When Sat Bir Singh Khalsa told the chairman of the department of physiology that he wanted to focus on yoga for his grad studies, he was met with complete skepticism. That was many years ago. Today, he is one of the nation’s leading researchers on yoga and meditation. Affiliated with Harvard Medical School, Dr. Singh Khalsa has partnered with prestigious facilities worldwide to be able to unequivocally prove the merits of yoga and meditation on humans.
He acknowledges that he was on the tipping point before there was any tip. Today, he says, 10 percent of the population practices yoga, and about 15 percent have some form of mind/body practice. So, there’s a great need to understand the physiology of yoga and meditation.
Through his research, as well as his role with the International Association of Yoga Therapists, he has pushed the agenda so that the merits of yoga and meditation are pretty much widely acknowledged. He says that both science and research are supporting the trend for yoga becoming mainstream. It’s a welcome addition in many a school and hospital nowadays, in part due to stress, which seems to be everywhere.
“Teachers, parents, are burned out. We don’t have the skills to cope with stress. We are in a time where stress is a big problem. I think it underlies many of our problems in modern society. Stress plays a huge role in many conditions. Not only is stress highly prevalent, but it’s getting worse. This whole political climate is not helping,” Dr. Singh Khalsa noted at a workshop I attended in Austin.
“Our social structure has changed over the last few decades. The idea of being overextended is the norm. Being accessible 24/7.” He explained that social interaction is more prevalent on screens, rather than in person. Again, that’s the norm now. Along with everyday scenarios that can cause stress. An alarm clock doesn’t ring. Your boss says you’re fired. On the highway, you narrowly escape an accident. Or, there’s a bottleneck. “These challenges are part of life, and there are life-learning challenges.”
“One person’s stress is another’s nightmare. And, it can change over time.” A kid may get a thrill out of a roller coaster ride, Dr. Singh Khalsa says, but that same thrill for a senior citizen is not a thrill. Rather, they could literally get a panic attack.
Dr. Singh Khalsa pointed to a study at UT. An almost unbelievable 90 percent of students said they had “unbearable stress.” More concerning, only five percent said they had the tools to manage stress. “A high percentage of people will say they have no one to talk to about problems. We are social animals. If we don’t do that (interact), we suffer the consequences.”
So, what gives? Something has to give. Through those cracks, problems arise. People reach for what isn’t the solution. Drugs. Tobacco. Alcohol. Junk food. They don’t, or can’t, get adequate restful sleep. These are some of the improper ways people respond to stress. Maladaptiveness becomes the norm, said Dr. Singh Khalsa. The need to take substances to alter the senses, which of course do not address the issues at hand.
While Singh Khalsa acknowledged that short-term (acute) stress has its benefits, such as boosting performance or the immune system, sustained long-term stress can increase the risk of cardiovascular diseases. “You need stress in your life to keep you engaged…but not overwhelmed.”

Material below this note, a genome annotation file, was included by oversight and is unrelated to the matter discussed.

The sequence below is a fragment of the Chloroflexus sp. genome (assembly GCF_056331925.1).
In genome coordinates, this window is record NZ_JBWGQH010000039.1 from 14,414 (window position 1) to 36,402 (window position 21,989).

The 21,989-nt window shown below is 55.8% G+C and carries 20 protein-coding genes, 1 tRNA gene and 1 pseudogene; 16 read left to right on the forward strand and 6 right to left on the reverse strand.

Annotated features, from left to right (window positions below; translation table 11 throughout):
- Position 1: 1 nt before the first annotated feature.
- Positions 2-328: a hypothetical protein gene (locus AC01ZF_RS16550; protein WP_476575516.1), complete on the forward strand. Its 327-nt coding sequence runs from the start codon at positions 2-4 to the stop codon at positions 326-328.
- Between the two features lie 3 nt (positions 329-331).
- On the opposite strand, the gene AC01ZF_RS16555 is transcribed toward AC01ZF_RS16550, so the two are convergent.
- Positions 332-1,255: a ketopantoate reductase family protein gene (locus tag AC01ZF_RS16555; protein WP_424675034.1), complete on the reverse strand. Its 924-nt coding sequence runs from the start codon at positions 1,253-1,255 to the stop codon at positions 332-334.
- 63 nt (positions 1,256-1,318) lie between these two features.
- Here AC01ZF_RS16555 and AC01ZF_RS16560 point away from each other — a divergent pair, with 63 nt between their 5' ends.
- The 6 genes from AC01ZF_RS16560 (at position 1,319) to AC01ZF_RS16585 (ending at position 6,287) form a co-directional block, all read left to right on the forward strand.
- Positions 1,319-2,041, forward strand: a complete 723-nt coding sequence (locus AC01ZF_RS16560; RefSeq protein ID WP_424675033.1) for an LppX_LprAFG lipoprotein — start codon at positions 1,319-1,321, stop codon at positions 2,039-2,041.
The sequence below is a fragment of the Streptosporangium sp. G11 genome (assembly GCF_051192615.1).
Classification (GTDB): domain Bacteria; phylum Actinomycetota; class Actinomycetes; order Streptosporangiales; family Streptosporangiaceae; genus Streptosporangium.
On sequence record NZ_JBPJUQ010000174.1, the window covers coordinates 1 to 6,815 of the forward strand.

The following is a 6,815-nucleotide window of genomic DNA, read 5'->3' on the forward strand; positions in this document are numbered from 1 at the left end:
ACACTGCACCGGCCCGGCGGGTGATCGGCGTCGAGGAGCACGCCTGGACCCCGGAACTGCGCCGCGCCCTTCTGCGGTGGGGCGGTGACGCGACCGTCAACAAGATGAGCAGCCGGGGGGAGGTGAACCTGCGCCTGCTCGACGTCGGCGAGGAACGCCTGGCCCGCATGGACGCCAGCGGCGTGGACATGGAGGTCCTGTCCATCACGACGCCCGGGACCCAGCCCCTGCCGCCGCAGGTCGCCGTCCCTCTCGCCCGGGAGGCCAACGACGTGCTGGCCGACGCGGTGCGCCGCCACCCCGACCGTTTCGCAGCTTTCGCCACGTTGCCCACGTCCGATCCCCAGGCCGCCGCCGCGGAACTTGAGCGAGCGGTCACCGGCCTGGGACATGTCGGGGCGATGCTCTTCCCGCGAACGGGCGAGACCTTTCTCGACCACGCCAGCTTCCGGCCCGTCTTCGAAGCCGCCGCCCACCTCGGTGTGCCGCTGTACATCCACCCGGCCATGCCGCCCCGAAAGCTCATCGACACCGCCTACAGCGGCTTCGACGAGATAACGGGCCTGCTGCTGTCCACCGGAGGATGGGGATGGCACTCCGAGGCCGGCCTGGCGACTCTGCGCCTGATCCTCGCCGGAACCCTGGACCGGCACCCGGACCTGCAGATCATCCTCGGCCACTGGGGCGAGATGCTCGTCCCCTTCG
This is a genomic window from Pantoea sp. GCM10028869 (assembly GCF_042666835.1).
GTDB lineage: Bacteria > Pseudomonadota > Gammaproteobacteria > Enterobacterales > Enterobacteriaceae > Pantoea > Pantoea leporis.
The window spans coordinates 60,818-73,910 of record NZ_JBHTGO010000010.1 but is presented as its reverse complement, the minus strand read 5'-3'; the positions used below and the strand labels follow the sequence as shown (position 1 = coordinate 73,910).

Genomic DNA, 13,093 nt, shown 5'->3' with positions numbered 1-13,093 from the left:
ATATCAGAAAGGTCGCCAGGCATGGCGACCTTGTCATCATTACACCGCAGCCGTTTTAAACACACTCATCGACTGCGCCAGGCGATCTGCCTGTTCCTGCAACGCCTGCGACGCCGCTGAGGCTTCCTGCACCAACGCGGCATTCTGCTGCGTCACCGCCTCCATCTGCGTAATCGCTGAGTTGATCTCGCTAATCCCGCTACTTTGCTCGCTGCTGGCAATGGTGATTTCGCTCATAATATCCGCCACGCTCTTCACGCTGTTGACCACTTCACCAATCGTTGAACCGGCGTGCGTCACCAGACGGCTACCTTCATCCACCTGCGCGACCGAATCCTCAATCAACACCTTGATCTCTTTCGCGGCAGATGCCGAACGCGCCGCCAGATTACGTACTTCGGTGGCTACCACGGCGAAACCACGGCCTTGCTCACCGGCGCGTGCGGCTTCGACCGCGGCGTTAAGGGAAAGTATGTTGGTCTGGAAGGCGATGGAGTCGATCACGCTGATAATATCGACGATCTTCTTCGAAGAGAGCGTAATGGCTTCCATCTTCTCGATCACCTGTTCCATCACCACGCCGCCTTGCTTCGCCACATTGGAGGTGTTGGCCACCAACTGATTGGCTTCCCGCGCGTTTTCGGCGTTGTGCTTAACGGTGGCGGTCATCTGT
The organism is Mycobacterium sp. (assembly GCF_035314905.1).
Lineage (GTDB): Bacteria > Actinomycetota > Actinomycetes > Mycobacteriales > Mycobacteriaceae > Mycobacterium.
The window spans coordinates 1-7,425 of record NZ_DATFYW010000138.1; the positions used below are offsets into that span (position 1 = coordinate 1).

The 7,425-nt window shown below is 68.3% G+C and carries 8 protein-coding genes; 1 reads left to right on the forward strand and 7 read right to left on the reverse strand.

According to evidence-based research done in conjunction with Yoga Yoga in Austin, Dr. Singh Khalsa confirmed that it didn’t take long for perceived stress to go down among those that practiced yoga. Not surprisingly, yoga and meditation enable you to respond in a positive manner to stress. In fact, evidence points to a resiliency factor. “You’re giving yourself more resistance (with yoga). You’re becoming a superhuman. You need to be a Ferrari versus a Lada.”
Our bodies are physical bodies. Regular exercise WILL make you feel better, affirmed the doctor.
“We spend most of our time sitting on a couch which leads to no resistance. We live in a society that’s becoming increasingly sedentary. I think one of the best mind/body practices is yoga. When we relax our muscles there is a psychological effect. That is what yoga is doing. Mind/body awareness is key in yoga. Yoga is like cognitive behavior and exercise. Plus, it’s conducive to reducing more stress than exercise, alone. Mind/body exercise can REVERSE fight or flight, and it gives you the skill to do that on an ongoing basis.
Sat Bir Singh Khalsa showed excerpts from a 2017 Facebook Live conference, A Nation Under Pressure. Former U.S. Surgeon General, Vivek Murthy spoke to the director of NIH, about the merits of yoga and meditation, in particular. Dr. Murthy acknowledged he had reviewed cases of how mindfulness made significant differences in schoolchildren.
In particular, one school he visited in California. It was in a high-crime district with 50 murders in one year. Bodies were even dumped on the school grounds. Out of desperation, the school began incorporating meditation. There was a marked reduction in violence and an increase in students’ performance. The principal noted improvement within just two weeks. Over one year, the suspension rate was reduced by 45 percent. Parents said, “what’s going on here? (My kid’s) not lashing out like he used to.” Kids recognized the benefits, too. As a result, 95 percent of the kids signed up for meditation the next term.
Finally, Dr. Singh Khalsa spoke about the cost benefits of yoga and meditation. Especially with the soaring costs of medical care, breath and bodywork should be a no-brainer to put on the doctor’s Rx. Inquire about The Namaste Counsel’s Chill Out series.